As Armistice Day comes and passes us, it is worth thinking about what it is trying to achieve. It can be said that our society, our culture, our way of life is shaped by the collective memory we hold - our common understanding of a shared heritage. Equally, it is moulded by a collective forgetting. What we remember and what we forget is intrinsic to who we are.
Naturally, what constitutes as the collective memory has political implications. This is shown time and time again by regimes trying to increase their power by rewriting history. The importance of the past’s power to those who have the chance to shape it is well put by Milan Kundera in The Book of Laughter and Forgetting:
“People are always shouting they want to create a better future. It's not true. The future is an apathetic void of no interest to anyone. The past is full of life, eager to irritate us, provoke and insult us, tempt us to destroy or repaint it. The only reason people want to be masters of the future is to change the past.”
This obliges each and every one of us to be the guardians of what we were taught to remember and be the miners for a new, clearer and deeper understanding of the past and its relevance to us. Remembrance helps us know who we are and how we were made.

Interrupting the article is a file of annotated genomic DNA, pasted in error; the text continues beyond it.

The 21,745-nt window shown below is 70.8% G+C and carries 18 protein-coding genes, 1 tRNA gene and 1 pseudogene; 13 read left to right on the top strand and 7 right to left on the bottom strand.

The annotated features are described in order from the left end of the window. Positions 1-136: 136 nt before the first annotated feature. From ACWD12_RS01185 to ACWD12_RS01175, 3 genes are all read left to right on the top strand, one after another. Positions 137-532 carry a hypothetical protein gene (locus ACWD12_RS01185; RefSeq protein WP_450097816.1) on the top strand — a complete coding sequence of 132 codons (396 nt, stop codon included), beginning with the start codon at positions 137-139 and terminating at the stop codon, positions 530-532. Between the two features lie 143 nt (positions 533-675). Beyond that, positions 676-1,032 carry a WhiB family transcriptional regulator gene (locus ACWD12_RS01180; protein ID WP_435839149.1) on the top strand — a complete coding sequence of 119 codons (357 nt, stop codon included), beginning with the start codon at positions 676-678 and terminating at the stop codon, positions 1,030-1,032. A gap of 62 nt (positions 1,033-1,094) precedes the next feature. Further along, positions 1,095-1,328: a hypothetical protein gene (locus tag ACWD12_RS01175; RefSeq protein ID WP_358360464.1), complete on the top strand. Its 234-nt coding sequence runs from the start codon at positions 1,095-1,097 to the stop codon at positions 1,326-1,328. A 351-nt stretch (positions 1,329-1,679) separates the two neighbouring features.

For me, Armistice Day conjures up thoughts of my Grandfather and his light-hearted attitude to the ‘5 year gap-year’ he took when serving in the Second World War at the prime of his youth. And yet, trying to grasp a sense of what the First World War was like for his father (my Great Grandfather) has proved deeply difficult. My family found out the hard was just how quickly anecdotes and facts, stories and records, slip away so soon after they took place. There must be a conscious effort to remember to ensure others can remember too.
For those who have knowledge to share, remembrance should be a shared effort, as well as a personal experience. We are custodians of a collective memory as well as a personal one (and a personal debt to those who served). To remind others, potentially through the sheer act of reflecting ourselves, helps us keep a tradition and memory alive for those who died for it.
Michael Goode works in the food industry after graduating from Cambridge, where he was Chairman of the Cambridge University Conservative Association. He has recently finished a book exploring a personal account of the First World War, due to be published in July 2016.